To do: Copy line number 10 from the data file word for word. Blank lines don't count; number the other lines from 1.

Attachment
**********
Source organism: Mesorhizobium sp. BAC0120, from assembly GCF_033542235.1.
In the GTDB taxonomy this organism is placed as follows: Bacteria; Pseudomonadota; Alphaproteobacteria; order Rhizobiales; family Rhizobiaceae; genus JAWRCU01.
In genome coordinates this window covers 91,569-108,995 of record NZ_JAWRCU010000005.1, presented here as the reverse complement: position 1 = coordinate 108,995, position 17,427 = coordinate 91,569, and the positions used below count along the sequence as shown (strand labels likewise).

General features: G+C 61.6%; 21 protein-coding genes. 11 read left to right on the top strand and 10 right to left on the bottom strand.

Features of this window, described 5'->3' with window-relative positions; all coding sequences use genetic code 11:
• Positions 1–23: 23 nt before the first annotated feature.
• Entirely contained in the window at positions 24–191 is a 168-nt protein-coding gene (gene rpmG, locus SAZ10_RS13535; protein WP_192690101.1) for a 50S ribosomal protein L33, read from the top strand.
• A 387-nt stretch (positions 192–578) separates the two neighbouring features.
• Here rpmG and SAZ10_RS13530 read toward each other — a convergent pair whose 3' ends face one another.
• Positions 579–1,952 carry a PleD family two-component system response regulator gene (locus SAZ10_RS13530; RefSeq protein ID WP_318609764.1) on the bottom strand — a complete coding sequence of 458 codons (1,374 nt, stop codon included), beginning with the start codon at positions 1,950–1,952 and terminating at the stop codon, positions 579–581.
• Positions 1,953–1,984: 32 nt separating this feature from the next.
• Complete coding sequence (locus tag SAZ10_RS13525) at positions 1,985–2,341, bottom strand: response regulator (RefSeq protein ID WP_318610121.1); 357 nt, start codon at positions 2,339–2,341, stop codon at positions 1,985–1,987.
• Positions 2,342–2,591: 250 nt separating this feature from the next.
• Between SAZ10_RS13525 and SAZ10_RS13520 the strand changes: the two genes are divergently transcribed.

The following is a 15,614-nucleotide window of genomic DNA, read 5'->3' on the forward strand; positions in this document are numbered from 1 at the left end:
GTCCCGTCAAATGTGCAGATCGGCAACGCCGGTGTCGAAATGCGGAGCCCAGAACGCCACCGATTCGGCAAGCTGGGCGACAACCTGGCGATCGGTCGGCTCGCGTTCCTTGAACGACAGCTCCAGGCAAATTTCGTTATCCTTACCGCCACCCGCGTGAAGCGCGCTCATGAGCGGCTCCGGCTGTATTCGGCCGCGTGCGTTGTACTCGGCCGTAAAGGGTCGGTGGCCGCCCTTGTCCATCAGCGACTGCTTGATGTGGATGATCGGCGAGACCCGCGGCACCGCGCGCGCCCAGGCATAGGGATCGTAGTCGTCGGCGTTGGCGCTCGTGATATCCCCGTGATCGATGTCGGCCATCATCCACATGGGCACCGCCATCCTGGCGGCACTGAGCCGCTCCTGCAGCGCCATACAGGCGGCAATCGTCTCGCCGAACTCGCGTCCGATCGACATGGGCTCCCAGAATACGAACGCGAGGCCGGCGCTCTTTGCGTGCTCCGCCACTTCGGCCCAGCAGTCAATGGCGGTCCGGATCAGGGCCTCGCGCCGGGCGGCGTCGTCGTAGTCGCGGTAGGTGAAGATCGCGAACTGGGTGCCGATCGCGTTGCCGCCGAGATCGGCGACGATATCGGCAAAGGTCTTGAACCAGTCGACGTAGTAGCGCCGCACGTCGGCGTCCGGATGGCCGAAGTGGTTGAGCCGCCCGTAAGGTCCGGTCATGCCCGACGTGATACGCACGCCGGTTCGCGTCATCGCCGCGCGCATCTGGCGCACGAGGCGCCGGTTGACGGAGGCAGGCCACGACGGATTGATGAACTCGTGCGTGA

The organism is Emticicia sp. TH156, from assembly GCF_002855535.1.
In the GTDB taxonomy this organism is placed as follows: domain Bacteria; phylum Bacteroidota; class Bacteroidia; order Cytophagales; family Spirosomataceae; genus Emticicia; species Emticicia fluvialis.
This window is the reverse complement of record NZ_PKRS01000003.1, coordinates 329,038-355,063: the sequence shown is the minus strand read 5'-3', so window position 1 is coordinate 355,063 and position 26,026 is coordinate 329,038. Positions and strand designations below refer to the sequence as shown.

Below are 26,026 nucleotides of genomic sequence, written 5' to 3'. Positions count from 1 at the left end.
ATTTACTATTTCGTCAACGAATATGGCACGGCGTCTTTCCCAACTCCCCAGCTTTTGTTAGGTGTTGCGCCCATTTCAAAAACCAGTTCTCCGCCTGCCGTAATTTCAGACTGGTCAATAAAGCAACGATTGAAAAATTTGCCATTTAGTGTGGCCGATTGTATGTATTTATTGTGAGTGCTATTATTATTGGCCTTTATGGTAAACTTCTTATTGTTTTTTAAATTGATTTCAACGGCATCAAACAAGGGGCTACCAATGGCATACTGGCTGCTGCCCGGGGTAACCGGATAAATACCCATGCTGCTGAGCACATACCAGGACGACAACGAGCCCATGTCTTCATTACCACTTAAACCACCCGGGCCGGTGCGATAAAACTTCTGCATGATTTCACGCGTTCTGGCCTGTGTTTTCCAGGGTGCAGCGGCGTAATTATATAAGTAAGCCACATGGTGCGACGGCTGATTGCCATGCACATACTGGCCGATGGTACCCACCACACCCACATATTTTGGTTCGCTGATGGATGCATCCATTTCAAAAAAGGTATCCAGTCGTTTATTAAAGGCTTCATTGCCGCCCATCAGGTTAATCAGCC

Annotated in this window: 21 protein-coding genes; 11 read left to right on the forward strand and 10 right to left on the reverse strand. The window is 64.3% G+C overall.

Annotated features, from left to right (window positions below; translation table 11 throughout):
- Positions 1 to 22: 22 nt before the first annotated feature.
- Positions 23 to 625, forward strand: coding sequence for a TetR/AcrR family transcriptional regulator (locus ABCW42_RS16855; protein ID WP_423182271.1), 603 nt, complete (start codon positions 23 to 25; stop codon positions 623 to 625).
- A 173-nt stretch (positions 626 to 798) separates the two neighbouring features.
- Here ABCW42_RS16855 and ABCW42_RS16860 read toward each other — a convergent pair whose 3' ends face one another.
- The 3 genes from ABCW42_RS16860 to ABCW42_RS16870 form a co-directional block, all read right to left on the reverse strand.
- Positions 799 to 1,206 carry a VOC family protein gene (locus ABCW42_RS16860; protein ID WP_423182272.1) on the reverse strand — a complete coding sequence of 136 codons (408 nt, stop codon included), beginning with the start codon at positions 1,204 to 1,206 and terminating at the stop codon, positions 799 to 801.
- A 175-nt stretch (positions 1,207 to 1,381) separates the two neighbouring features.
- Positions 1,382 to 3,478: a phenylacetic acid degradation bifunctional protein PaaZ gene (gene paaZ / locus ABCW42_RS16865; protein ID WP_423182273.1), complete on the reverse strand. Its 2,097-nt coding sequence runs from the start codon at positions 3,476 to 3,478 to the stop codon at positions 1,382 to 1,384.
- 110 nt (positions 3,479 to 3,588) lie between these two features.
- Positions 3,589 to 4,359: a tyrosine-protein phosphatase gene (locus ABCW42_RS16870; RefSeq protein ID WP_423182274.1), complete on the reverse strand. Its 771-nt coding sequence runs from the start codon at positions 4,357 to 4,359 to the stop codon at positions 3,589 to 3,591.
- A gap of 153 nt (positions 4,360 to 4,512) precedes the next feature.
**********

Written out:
• Positions 579–1,952 carry a PleD family two-component system response regulator gene (locus SAZ10_RS13530; RefSeq protein ID WP_318609764.1) on the bottom strand — a complete coding sequence of 458 codons (1,374 nt, stop codon included), beginning with the start codon at positions 1,950–1,952 and terminating at the stop codon, positions 579–581.